Album review

Boss Martians : The Set-Up
MuSick Recordings

Boss Martians : The  Set-UpAbused terms of our time, part whatever: Pop-punk. If I said that the Boss Martians played their own unique brand of pop-punk, your fevered imagination may conjure up images of day-glo processed punkers like New Found Glory or, heaven help us, Busted.
    Luckily, the truth is more palatable: This Seattle outfit deal in fast-paced glossy alt-rock which cherry picks the best bits of 70s and 80s new wave - most notably Elvis Costello, Cheap Trick and an occasional musical motif from the Ramones. That they manage to cram in so many references without sounding like any one of their influences is laudable. Only when Evan Foster takes a vocal trip to Costello-ville while Nick C hammers his Hammond do the Boss Martians betray a love of any one act . . . okay, and Oh, Angela - second cousin to early Elvis single Alison.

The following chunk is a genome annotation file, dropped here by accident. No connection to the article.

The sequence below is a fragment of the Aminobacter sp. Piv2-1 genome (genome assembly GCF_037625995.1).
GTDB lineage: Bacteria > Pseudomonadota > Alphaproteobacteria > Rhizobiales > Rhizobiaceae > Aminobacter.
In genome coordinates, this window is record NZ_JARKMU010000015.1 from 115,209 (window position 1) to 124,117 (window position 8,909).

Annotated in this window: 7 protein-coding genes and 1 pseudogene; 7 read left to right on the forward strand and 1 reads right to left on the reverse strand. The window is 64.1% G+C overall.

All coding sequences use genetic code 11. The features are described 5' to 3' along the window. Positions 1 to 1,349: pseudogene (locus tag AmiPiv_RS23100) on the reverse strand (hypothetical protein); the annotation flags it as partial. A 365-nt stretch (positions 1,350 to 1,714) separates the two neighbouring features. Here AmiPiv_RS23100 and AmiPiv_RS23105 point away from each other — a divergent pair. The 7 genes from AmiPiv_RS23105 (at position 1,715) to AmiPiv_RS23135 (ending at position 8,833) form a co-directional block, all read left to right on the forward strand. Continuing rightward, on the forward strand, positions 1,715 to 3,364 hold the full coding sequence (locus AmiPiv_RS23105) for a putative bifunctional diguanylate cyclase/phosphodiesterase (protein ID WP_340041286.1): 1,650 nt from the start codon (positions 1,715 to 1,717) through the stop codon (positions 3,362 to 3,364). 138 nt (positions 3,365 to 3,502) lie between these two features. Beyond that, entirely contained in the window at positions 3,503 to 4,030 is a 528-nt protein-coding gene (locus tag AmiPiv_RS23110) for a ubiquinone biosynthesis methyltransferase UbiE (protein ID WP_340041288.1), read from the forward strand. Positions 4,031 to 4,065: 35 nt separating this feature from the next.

While the Boss Martians' sound is refreshing, they work within a tight template, which means variety isn't one of The Set-Up's strong points. When they do break past their self-imposed boundaries, such as on the infectious Walk Away, the results are fantastic. This track is an undoubted highlight, draging all of this disc's charms into one song; sneered rock 'n' roll vocals, bouncing melodies and a whole lot of hyperactive organ.
    In spirit at least, comparisons could be drawn with fellow Seattle outfit Everclear, but musically the band the Boss Martians remind me of most are long-forgotten Boston power-pop trio The Neighborhoods - fellow Cheap Trick fans who success was mostly in their own locale. Let's hope the same fate doesn't befall the Boss Martians, as The Set-Up is good enough to deserve a wider audience.

:: Rowan Shaeffer

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